Nausicaä tells Mito and the valley soldiers to return home and summon the other periphery kings for an important meeting. Nausicaä decides to leave with Kushana on her southern campaign, following the Ohmu herd south, saying she fears an event called the daikaishu. When Mito and the others return to the valley and meet with the other chieftains, the resident wise woman explains: the daikaisho, or tidal wave, is an explosive growth of the Sea of Corruption over the land. The last time it occurred, 300 years ago, it destroyed the great Eftal civilization, the predecessor to the Torumekian empire. The last daikaisho was caused by the extreme hunting of Ohmu for their hard shells by weapons merchants; after the cataclysm, the merchants were exiled, and their descendents became the worm handlers.
Jhil asks his fellow chieftains to prepare for a Dorok invasion, but that the Valley of the Wind’s gunship would need to aid Nausicaä as she goes south. He asks Mito to find Master Yupa, who can help Nausicaä on her quest.
Yupa, riding south, stays at a merchant town built from the remains of an ancient spaceship. There, he sees worm handlers paying shopkeepers with Dorok currency. He sneaks on one of their ships. The worm handlers land near Dorok territory to attend a secret meeting of Dorok monks. Among the monks there is holy monk from the tribe of Mani, who is being accused of heresy. Yupa discovers that the monks are growing Ohmu in large tanks. The monks soon discover Yupa’s presence, but he’s rescued by Asbel, Ketcha, and the Mani monk.
Suddenly, the brother of the Holy Emperor of Shuwa, the ruler of the Dorok Empire, arrives. He threatens to kill the Mani holy monk unless he renounces his heresy: a belief in the daikaisho and the blue-clad one, who will bring the people and the land back into balance. The monk refuses, and the brother of the Holy Emperor kills him. Nausicaä, watching telepathically on Kushana’s ship, is noticed by the brother. He tries to capture Nausicaä telepathically, but the dying monk breaks the brother’s spell so Nausicaä can escape his sight. Meanwhile, Yupa, Asbel and Ketcha escape on a Dorok ship, and Nausicaä and the rest of Kushana’s forces finally enter Dorok territory.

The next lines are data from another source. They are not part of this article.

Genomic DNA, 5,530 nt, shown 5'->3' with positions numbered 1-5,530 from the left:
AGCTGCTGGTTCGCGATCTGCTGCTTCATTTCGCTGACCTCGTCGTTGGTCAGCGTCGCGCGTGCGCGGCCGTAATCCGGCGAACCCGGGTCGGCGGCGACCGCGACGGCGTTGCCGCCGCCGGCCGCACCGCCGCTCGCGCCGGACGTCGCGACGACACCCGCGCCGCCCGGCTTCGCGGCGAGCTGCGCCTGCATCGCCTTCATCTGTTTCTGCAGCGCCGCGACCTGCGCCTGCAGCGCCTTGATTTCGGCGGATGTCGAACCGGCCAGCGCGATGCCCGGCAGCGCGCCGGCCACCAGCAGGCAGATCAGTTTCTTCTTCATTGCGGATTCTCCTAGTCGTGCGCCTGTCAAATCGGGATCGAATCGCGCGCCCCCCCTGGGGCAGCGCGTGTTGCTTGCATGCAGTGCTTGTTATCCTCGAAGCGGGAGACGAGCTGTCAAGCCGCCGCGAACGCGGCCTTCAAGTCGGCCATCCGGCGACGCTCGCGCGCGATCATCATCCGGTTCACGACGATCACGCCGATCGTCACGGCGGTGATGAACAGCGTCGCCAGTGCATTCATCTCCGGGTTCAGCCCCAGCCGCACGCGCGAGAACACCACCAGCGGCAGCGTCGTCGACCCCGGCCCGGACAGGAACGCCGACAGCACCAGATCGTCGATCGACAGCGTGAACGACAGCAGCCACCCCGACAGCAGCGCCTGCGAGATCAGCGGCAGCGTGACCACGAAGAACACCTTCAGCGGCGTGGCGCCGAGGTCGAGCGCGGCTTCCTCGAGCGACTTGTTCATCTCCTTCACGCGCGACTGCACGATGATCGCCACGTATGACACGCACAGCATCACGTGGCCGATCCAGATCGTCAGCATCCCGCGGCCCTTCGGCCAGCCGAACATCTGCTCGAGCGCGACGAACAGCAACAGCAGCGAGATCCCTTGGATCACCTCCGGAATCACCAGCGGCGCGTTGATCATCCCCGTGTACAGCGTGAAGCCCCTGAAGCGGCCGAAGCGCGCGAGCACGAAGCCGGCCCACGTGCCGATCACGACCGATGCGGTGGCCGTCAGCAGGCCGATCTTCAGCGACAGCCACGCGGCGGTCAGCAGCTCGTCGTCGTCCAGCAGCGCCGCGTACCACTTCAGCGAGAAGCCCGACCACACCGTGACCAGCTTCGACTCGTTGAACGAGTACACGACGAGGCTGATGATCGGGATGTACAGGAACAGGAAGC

Last volume we saw a lot of the periphery kingdoms of Torumekia; this time around, the Dorok Empire arrives in earnest. Torumekia and its protectorate kingdoms appear allied by ancient allegiance, whereas the 51(!) tribes of the Dorok Empire are united by a single religion, ruled by a caste of monks and headed by a Holy Emperor (and his brother). Dorok appears less equipped and more desperate than Torumekia, lacking the technology of the ruined Eftal civilization. I’ll write on these two at length later, when the daikaisho becomes far more relevant.
Nausicaä must learn to compromise. Quick thinking got her out of the custody of the Mani tribe of Dorok, but when she’s stranded with a dying baby Ohmu (an adorable creature, even when riddled with holes and broken pipes!), she has to sign a deal with the devil (Kushana) to get what she wants. Nausicaä then compromises again: agreeing to head south with Kushana and fight with her, so her people can return home, and so she can discover why the Ohmu are all heading south into Dorok lands.
She’s not the only one heading south. Yupa stows away on a worm handler ship and spies on a secret Dorok meeting in a laboratory. He then shows his considerable skills this volume, defending himself against a mob of worm handlers and Dorok soldiers until Asbel jumps in to help him escape.